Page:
The Durham board launched its own autism training centre for teachers. It instructs them in how to set up a classroom to minimize distraction, how to use visual schedules so children with autism know what to expect, and how to anticipate an autistic child’s unruly behaviour. The program already has a waiting list.

Says Doug Crichton, the board’s superintendent of special education: “We’re working on the premise that in almost every classroom, certainly in every school, we’re going to have children with autism.” Continue reading “'The Autism Project' in the Toronto Star this week November 10 – 18th”

Making Learning Fun for Teaching Children with Autism is Key

Caroline’s Commentary:

Here is some great practical advice from a father of a girl with Autism, Henry Bee.

1.  Set up a safe learning space or ‘Therapy Room’

2.  Enter their world

3.  One on one learning sessions

4.  Interactive Computer based aids

5.  Do things children love doing with them

How do you make learning fun for your child or student?  Please share or comment below.

 

The Five Best Teaching Aids for Children With Autism and Special Needs by Henry Bee

We have had over ten years experience with tutoring and teaching our daughter with an Autism Spectrum Disorder. Below is some of the Teaching Aids we used that we think were the most successful in her development and learning. These methods can be used with any child with or without an Autism Spectrum Disorder, Pervasive Development Disorder or Special Needs.

Teaching Aid 1 – Setting up a Therapy Room
In the beginning what got us going was the SON RISE program. Liz went to America to the Option Institute and did a two week course on how to cope with a child with Autism, methods for working with and tutoring a child with Autism and how to set up a therapy room for a tutoring a child with Autism and or Special Needs.

The course is not just for Parents of children with Autism, but also for children with Learning Difficulties, Pervasive Development Disorder (PDD) and children with Special Needs in general. The course also focusses a great deal on how to deal on an emotional level with the fact that your child has an intellectual disability, and there is ongoing support if you so wish.

So on Liz’s arrival back home we set up a therapy room. We used a spare bedroom and painted it in bright colours. We set it up with shelves and storage drawers, play equipment, a computer and printer, a suitable child’s height table and chairs for table top work and a sturdy floor covering. The basic idea was to have a room the child can identify with as a learning and fun area only, somewhere that they will in time know that when they are in there it is time to learn. Continue reading “Making Learning Fun for Teaching Children with Autism is Key”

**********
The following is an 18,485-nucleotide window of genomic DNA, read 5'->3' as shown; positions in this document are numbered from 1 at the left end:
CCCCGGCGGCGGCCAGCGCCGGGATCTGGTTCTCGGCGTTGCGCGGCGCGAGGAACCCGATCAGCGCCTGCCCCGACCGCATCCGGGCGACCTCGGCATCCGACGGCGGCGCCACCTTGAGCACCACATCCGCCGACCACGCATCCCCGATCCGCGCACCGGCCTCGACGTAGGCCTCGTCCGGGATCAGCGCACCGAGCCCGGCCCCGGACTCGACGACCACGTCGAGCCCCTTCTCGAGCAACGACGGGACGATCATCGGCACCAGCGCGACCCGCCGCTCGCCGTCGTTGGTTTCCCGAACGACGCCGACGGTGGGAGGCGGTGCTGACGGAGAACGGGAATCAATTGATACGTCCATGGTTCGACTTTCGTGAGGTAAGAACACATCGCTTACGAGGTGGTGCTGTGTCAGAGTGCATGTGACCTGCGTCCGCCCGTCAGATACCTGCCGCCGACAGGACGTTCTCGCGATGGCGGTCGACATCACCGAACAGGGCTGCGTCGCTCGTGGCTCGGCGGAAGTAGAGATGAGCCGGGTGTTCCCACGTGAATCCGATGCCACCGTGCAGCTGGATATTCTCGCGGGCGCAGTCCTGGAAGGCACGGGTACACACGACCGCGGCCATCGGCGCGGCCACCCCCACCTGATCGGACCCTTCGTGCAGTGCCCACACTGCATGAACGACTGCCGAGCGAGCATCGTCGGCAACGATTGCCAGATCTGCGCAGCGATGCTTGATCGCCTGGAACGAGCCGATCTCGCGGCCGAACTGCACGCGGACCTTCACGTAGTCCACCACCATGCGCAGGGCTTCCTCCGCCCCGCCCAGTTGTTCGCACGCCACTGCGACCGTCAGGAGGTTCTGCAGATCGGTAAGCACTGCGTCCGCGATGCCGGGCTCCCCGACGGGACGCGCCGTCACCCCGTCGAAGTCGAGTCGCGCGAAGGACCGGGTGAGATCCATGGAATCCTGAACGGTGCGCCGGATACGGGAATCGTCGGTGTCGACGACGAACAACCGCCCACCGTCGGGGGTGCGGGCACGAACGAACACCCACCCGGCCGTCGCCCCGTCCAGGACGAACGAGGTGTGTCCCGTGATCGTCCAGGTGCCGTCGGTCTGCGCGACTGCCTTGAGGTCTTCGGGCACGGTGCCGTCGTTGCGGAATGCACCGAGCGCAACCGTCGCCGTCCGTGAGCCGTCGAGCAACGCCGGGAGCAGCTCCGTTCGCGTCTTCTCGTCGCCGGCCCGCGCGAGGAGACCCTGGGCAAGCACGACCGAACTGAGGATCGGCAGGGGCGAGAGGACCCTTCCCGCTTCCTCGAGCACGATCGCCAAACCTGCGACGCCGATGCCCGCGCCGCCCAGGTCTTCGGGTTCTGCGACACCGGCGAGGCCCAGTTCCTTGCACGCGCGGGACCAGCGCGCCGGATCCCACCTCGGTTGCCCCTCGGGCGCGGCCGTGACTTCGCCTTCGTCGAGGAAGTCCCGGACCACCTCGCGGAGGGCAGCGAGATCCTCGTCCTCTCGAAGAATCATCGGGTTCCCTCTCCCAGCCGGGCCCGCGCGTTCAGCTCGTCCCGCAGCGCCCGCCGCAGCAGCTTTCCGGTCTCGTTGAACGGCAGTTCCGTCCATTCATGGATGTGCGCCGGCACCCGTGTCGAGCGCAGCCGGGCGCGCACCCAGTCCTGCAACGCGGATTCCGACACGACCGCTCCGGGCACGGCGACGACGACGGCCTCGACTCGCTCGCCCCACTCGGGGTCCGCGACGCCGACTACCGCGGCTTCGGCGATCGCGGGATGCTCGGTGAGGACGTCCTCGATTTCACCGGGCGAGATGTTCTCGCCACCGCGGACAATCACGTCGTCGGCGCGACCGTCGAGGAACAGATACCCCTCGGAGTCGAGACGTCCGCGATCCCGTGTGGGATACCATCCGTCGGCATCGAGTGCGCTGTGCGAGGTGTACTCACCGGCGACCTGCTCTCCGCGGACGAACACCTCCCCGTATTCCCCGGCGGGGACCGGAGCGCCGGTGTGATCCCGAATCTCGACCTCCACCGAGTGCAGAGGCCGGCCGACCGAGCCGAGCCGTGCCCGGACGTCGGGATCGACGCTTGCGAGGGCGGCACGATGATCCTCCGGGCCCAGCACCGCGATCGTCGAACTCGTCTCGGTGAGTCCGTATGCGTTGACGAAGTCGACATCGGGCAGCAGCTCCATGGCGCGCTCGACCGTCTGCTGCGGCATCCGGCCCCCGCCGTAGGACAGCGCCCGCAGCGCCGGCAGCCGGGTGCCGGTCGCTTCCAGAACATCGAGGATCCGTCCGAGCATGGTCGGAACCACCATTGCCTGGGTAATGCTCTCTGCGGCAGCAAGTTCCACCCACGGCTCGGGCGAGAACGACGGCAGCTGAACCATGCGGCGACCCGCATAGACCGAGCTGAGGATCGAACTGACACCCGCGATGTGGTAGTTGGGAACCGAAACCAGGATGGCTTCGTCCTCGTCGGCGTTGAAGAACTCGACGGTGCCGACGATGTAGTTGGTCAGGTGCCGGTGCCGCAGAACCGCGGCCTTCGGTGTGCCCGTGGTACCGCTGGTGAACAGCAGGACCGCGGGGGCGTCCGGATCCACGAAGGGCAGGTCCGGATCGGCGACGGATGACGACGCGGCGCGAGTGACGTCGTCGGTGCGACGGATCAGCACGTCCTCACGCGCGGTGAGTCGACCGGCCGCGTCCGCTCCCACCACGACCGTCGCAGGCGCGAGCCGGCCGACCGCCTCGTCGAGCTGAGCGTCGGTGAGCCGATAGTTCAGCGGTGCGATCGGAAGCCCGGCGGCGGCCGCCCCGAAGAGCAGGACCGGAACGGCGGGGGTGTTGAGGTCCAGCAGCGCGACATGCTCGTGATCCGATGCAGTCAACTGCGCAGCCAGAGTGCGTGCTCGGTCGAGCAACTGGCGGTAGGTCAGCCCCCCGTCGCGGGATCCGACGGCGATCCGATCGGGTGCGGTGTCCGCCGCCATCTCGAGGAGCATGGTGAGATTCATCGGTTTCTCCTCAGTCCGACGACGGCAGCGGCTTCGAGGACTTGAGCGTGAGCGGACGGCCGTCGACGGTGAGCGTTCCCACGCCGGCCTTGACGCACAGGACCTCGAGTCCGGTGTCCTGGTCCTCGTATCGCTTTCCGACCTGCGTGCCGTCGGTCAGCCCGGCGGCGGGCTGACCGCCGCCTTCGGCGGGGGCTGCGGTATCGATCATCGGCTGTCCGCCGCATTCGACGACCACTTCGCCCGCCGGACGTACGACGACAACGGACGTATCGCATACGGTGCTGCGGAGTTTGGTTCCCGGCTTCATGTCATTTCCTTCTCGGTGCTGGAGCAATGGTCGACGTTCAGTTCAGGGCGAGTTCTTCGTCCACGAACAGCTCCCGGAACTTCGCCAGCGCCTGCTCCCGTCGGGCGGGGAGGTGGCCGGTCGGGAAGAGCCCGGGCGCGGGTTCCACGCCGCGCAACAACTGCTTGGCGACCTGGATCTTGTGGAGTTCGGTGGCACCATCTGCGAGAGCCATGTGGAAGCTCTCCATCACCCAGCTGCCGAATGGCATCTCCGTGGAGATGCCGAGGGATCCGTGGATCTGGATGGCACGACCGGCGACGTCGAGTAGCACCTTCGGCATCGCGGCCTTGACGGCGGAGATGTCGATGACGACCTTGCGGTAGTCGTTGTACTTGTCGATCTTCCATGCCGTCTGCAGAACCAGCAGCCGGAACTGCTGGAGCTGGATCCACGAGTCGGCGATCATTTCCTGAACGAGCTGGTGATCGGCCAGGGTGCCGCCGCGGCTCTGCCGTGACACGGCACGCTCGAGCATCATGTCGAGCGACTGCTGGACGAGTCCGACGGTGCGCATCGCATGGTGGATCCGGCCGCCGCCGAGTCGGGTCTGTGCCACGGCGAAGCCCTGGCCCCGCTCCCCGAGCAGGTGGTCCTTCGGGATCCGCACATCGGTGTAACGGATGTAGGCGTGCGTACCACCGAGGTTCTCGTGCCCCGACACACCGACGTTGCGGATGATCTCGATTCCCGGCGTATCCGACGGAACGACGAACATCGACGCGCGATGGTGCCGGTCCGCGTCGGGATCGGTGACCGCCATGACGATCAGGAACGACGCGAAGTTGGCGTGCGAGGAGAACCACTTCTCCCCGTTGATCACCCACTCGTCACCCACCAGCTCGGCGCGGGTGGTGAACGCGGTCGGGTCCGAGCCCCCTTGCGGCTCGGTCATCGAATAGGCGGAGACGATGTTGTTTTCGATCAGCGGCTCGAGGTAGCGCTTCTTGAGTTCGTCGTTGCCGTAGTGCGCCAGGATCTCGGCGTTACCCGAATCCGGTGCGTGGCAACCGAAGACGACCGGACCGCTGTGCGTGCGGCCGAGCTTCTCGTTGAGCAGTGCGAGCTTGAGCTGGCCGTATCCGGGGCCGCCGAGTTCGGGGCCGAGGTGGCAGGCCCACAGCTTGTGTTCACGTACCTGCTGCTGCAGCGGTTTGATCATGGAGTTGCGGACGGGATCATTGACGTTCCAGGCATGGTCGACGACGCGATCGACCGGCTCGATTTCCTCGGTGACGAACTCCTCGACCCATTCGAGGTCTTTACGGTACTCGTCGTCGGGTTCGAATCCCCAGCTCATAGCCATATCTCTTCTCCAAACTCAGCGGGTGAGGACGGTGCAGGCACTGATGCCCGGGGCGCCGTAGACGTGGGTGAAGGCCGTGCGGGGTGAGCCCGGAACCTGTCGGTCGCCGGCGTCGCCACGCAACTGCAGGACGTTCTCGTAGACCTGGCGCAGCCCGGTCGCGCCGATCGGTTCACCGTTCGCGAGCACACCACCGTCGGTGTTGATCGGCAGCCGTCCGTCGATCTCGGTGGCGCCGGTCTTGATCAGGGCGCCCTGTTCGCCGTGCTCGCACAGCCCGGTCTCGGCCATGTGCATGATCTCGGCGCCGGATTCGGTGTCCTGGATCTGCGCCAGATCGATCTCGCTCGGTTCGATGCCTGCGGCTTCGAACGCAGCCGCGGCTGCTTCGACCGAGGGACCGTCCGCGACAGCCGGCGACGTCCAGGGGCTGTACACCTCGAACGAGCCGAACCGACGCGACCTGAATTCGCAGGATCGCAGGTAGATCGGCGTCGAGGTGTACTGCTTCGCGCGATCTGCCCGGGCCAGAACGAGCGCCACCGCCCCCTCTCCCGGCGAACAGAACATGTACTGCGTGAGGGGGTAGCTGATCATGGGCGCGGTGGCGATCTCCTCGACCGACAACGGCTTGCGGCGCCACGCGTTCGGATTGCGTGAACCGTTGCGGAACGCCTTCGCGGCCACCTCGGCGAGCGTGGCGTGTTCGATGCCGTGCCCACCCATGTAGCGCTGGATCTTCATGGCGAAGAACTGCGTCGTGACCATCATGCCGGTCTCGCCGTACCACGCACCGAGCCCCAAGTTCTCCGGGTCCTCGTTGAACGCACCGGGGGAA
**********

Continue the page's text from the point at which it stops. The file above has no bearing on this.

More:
'The Power of Video Games' by Jenny Lockwood

Caroline’s Commentary:

Video games are popular with children and you can use this interest to help make learning more fun.  In this article, ‘The Power of Video Games’, Jenny Lockwood describes how Rowan first got interested in video games and as a result these games enhanced both his learning experience and his social interactions with other children as well as with his teacher, Jenny.

‘The Power of Video Games’ by Jenny Lockwood (about The Horse Boy Method)

A little over a year ago Rowan and I visited Cabela’s for the first time, (an outdoor shop that has an impressive display of taxidermy)  and it was here that he discovered and fell in love with their ‘Big Buck Hunting Game’. Over the weeks and months since, we have gradually noticed his hand eye coordination improve as he learnt to navigate a relatively complex game that involves aiming, firing and reloading a plastic gun in quick succession. He is now at the stage where he very rarely misses a shot and is regularly awarded the prestigious honor of ‘hunter hero’.

However it wasn’t until eight weeks ago that Rowan discovered the world of video games outside of Cabela’s. Whilst his friend Tashka was visiting from Australia, he met and fell in love with Mario, Yoshi and their friends when she was kind enough to let him play Super Mario Brothers on her Nintendo DS. He was soon hooked and became even more so when a few weeks later he discovered the Nintendo Wii and Mario Kart.

In the two months since we have noticed many changes in Rowan, both in terms of his cognitive and social skills. Since September Rowan has been attending a nearby school one day a week and soon after getting his own Nintendo DS we asked whether it would be possible for him to bring it with him to the school. It wasn’t long before he was discussing the best way to defeat the various enemies that these games involve with the other kids and generally interacting with them in a way we had not seen prior to this.

It was at this point that we asked ourselves whether we could use his love of these games in order to help him learn. As is often the case with Rowan he himself showed us how to do this by inventing a new game which involved him as Mario and me as Yoshi adventuring together in order to collect ‘power stars’ which we could then take to the ‘Luma Shop’ and use to buy any item that we desired as long as we had enough stars.